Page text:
When I was an aspiring novelist, I took freelance writing gigs to pay the bills. I wrote about community festivals, fire department budgets, and careers in construction. I even wrote inspirational essays.
Bills got paid, but I was no closer to being an author.
Then a friend connected me with an education publisher that sells books directly to the school and library market. Writing for government newsletters paid more – a lot more - but I wanted my name on a book. I took an assignment to write a nonfiction book for middle graders about terrorism.
This publishing model is called work for hire. The publisher gives specific guidelines to the writer, who gets paid a flat fee for the book. No royalties, no bonuses. On the other hand, the writer doesn’t have to pitch, market or sell.
I was collecting rejection letters for my young adult novels, but the nonfiction assignments kept coming. My work-for-hire books were landing on shelves in schools and libraries.
It wasn’t a bestseller lifestyle, but I was an author – a paid author.
Then one of those work-for-hire middle-grade books garnered attention. Little Rock Girl 1963: How a Photograph Changed the Fight for Integration landed on top ten lists from Booklist and School Library Journal. Because of its starred reviews and awards and sales, the book made the leap from schools and libraries into bookstores. I recently found it at a Barnes and Noble in a suburban mall.
I’m no marketing genius, but it occurred to me that I should leverage the success of Little Rock Girl. Clearly my voice worked more effectively in middle grade than young adult. So I stopped writing for young adults and turned my attention to middle-grade fiction.
In the span of a year, I wrote my first middle-grade novel, The Graham Cracker Plot, and landed a fantastic agent, who quickly sold the novel at auction in a two-book deal. (Roaring Brook is my publisher.) I didn’t have to produce a proposal or an outline or even a title for the second book.
But I wasn’t an exception to the Golden Rule of publishing. I wrote a great novel. (I’m hoping the world agrees.) That’s first and foremost. But did my nonfiction work help seal the deal? Absolutely. I was able to pitch myself as an award-winning author to agents, and my agent was able to pitch me as an award-winning author to editors. Now the marketing team is pitching me to librarians, booksellers and readers as the award-winning author of Little Rock Girl.
Even if Little Rock Girl hadn’t won recognition, my collection of work-for-hire education books gave me an edge. My credits showed I’d been published and hired again – that spoke to my ability to deliver quality manuscripts, work diplomatically with editors, and meet deadlines.
Here’s what you need to know about work-for-hire and publishing in the school and library market:
--Education publishing is a lot of work for a small paycheck. (You need to be a meticulous researcher, which, at least in my case, took more time than the writing.) The length of the book and its complexity will affect what you earn. I can’t speak for all projects at all publishing companies. I asked other nonfiction writers I know about their contracts and factored in my own experience. Based on that information, I can say contracts have ranged from $1,000 to $5,000.
--The quality of books in this market ranges from outstanding to embarrassing. Make sure you know what you’re putting your name on.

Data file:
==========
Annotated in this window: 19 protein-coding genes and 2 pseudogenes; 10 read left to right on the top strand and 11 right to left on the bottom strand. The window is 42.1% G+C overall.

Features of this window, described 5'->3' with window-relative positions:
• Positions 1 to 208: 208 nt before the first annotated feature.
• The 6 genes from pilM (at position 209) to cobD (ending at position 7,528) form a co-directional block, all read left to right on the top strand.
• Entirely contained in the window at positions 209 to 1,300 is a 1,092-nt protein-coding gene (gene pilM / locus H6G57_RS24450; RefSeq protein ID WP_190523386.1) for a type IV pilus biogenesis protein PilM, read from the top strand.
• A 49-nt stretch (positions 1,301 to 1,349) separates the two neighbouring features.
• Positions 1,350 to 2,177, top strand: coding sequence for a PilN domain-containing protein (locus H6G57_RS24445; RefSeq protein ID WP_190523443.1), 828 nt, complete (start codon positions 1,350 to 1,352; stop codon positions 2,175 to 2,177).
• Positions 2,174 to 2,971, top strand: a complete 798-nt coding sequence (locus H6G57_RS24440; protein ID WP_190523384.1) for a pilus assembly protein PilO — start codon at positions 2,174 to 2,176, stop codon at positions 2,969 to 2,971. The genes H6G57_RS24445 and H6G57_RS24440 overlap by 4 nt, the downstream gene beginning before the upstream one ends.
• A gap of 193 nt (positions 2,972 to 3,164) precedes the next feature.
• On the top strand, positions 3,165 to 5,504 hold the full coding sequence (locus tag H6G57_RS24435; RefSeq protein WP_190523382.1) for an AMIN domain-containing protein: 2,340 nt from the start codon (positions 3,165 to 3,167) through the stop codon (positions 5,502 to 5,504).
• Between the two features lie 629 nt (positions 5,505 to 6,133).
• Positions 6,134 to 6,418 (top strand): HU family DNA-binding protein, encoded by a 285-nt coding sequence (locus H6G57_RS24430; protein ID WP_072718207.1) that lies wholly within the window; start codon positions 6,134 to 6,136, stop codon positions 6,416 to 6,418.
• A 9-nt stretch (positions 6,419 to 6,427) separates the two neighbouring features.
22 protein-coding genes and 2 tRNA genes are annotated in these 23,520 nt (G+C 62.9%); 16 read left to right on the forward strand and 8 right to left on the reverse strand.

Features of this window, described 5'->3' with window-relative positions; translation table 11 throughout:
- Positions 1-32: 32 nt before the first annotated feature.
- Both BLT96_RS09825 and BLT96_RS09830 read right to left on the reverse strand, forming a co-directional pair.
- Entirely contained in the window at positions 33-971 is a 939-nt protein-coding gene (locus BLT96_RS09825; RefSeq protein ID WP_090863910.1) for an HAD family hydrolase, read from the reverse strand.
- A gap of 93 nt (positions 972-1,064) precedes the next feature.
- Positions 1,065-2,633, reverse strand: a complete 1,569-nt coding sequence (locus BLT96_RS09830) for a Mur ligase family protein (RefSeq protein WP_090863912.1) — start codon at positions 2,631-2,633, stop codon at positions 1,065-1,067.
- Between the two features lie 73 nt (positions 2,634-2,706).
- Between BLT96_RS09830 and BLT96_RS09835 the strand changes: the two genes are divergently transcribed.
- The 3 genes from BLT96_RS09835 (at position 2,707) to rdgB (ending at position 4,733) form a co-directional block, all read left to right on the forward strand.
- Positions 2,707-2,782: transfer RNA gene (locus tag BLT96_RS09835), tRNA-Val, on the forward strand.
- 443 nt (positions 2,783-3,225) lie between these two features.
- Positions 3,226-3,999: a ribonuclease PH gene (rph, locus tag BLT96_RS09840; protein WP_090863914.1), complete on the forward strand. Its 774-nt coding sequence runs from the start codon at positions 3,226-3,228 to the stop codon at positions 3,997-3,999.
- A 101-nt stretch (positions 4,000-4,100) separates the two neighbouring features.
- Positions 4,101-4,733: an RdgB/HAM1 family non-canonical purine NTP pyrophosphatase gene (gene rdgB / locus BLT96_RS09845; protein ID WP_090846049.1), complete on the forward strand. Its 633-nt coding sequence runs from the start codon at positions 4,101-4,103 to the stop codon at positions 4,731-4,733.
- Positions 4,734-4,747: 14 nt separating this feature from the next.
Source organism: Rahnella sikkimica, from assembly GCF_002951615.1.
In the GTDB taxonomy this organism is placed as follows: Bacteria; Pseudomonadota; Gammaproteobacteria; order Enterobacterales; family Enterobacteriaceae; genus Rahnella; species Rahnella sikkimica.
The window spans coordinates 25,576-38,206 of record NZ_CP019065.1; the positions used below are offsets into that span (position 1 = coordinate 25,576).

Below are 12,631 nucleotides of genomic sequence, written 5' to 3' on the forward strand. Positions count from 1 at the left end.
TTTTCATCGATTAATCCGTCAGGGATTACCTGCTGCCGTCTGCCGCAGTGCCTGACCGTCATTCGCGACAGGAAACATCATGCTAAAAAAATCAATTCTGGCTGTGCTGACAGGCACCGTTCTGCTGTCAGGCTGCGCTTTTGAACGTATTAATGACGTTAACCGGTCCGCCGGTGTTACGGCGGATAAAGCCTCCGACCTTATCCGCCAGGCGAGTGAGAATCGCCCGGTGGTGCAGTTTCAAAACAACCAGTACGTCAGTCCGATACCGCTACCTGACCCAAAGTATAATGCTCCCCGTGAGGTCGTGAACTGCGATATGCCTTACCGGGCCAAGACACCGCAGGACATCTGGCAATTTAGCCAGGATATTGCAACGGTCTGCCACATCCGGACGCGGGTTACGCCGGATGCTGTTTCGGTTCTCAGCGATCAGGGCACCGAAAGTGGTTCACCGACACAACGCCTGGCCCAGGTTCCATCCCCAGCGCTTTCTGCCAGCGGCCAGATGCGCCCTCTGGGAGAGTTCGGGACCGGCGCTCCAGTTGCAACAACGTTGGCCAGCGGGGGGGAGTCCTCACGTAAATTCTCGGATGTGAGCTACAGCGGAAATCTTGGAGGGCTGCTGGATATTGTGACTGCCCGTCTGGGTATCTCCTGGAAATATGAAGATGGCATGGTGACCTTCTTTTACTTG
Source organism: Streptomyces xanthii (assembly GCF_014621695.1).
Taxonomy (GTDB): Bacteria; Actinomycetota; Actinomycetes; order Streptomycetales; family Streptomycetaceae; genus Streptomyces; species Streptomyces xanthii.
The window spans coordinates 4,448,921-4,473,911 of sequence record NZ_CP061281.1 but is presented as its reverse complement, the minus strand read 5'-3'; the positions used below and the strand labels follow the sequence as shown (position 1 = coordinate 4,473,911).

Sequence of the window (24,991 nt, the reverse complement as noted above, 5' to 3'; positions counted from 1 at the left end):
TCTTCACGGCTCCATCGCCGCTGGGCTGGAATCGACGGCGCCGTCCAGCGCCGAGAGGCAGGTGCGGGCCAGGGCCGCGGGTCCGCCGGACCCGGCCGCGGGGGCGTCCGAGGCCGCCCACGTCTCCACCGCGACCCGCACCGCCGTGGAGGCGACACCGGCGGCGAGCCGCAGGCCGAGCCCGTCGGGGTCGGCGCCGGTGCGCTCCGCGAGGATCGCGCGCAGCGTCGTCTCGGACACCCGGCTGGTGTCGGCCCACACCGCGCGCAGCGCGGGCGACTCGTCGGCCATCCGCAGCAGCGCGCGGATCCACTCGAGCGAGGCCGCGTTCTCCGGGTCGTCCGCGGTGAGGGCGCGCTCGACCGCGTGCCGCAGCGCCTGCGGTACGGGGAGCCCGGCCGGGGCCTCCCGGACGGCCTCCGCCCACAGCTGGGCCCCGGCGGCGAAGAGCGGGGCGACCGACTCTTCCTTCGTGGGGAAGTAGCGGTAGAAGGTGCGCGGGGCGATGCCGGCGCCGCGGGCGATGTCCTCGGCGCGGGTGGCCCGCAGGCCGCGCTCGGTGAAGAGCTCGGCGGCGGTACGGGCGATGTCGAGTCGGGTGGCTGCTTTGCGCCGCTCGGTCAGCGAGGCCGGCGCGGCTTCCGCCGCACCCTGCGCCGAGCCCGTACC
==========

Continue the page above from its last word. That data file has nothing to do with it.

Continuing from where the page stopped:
--Understand the contract. I recently read an article about a publisher requiring the author to pay for photo rights for the book. That’s outrageous. I’m fortunate. I never dealt with a bad publisher, but obviously they exist.
--The topics won’t necessarily excite you. I wrote a kids’ book about the science behind weapons. I’m not particularly interested in weapons or science. I know someone who wrote a book about cockroaches. (Someone has to write books about cockroaches, right?)
--It’s not easy to track your sales. A service called BookScan tracks and reports retail sales information, but you won’t glean much about the school and library market. When I got my contract for The Graham Cracker Plot, the publisher was interested in sales numbers for Little Rock Girl for obvious reasons. Education publishers may not be willing to share that information with you or your new publisher.
--You still have to sell yourself. Breaking into the work-for-hire school and library market is easier than publishing a novel, but it’s still competitive. My background in journalism was a huge selling point. Networking with people in the industry is essential. If you don’t “know people who know people,” you should consider attending conferences, taking classes and getting publication credit wherever and whenever you can. Check out resources such as the Society for Children’s Book Writers and Illustrators (SCBWI).
--Do you have experience with curriculum, classrooms and reading levels? If you have education credentials and you can write well, you’re gold.
--If you aren’t making progress with writing assignments, pitch yourself for proofreading or fact checking. I’ve done both. Those are the least glamorous jobs in publishing, but it’s a foot in the door.
--Education publishers have limited resources, countless books in production and many freelance writers to manage. Don’t expect emails updating you about your book’s status. Google the title – and yourself - so you can keep track of reviews and recognitions.
Good luck building your publishing resume. No matter how much success you have in the work-for-hire market, remember that the Golden Rule for publishing fiction never changes. Write a great novel.
Shelley Tougas writes fiction and nonfiction for kids. The Graham Cracker Plot, her first middle-grade novel, will be released Sept. 2. Shelley lives in western Wisconsin. Her author website is www.shelleytougas.com.